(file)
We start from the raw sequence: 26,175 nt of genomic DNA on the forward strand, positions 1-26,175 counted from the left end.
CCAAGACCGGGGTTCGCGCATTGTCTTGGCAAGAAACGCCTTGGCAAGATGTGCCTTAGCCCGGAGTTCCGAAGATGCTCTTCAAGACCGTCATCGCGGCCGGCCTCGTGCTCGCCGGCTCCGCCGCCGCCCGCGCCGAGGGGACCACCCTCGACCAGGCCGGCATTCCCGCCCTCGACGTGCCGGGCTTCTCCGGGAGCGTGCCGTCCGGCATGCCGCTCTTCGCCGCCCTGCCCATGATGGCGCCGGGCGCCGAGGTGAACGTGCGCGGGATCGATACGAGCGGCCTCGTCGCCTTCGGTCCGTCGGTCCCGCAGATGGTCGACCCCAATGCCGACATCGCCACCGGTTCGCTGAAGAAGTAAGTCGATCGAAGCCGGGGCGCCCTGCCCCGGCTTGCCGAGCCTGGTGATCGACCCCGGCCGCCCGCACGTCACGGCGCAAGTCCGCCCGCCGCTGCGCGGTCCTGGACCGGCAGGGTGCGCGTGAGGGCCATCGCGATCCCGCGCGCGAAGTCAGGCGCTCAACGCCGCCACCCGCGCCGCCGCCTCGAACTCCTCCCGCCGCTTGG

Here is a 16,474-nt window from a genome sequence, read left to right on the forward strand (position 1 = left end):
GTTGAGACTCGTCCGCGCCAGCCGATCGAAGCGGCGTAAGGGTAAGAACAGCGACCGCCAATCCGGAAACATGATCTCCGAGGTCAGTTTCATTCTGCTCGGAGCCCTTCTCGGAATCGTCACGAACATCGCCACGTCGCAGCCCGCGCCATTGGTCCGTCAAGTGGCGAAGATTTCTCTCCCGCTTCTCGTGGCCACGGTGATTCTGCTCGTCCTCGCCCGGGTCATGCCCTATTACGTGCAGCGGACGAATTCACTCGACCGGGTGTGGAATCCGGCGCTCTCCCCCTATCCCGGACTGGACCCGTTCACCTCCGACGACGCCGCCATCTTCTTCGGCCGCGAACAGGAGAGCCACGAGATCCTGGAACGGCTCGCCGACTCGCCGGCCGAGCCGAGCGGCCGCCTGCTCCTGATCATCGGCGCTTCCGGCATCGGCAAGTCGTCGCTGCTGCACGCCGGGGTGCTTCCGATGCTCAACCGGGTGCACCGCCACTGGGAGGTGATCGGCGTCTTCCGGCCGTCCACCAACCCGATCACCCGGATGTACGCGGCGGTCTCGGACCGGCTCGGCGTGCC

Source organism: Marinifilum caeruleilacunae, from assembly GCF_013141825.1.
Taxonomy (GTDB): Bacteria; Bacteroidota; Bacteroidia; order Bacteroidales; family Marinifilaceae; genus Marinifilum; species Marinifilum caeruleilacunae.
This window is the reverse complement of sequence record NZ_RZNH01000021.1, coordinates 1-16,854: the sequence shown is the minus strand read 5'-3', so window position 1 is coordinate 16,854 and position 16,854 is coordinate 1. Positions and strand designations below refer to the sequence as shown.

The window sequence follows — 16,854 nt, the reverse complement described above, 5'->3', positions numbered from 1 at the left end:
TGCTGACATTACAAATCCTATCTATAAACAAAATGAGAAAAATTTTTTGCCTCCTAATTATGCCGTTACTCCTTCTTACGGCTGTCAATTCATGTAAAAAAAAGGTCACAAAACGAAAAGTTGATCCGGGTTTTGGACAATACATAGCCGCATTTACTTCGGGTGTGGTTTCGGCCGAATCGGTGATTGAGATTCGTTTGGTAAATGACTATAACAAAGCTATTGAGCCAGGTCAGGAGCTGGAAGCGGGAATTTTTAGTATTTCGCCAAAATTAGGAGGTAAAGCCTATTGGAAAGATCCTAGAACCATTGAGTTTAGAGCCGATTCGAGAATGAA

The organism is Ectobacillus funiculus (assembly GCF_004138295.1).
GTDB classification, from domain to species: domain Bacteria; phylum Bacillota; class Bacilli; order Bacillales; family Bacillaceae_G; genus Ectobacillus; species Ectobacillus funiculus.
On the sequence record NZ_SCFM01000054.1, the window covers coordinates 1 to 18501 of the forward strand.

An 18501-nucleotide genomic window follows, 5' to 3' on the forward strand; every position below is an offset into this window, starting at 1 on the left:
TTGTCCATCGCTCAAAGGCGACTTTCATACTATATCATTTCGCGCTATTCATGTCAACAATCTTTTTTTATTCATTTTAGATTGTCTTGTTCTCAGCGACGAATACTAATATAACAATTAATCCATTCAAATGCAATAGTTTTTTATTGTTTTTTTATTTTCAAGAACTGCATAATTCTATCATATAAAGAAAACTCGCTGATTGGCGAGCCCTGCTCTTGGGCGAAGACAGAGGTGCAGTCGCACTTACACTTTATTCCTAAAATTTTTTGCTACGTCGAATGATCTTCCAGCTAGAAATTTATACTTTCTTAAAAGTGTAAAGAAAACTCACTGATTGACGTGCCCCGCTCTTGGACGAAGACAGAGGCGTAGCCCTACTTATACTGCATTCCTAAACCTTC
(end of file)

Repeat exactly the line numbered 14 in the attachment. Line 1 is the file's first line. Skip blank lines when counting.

TTGTCCATCGCTCAAAGGCGACTTTCATACTATATCATTTCGCGCTATTCATGTCAACAATCTTTTTTTATTCATTTTAGATTGTCTTGTTCTCAGCGACGAATACTAATATAACAATTAATCCATTCAAATGCAATAGTTTTTTATTGTTTTTTTATTTTCAAGAACTGCATAATTCTATCATATAAAGAAAACTCGCTGATTGGCGAGCCCTGCTCTTGGGCGAAGACAGAGGTGCAGTCGCACTTACACTTTATTCCTAAAATTTTTTGCTACGTCGAATGATCTTCCAGCTAGAAATTTATACTTTCTTAAAAGTGTAAAGAAAACTCACTGATTGACGTGCCCCGCTCTTGGACGAAGACAGAGGCGTAGCCCTACTTATACTGCATTCCTAAACCTTC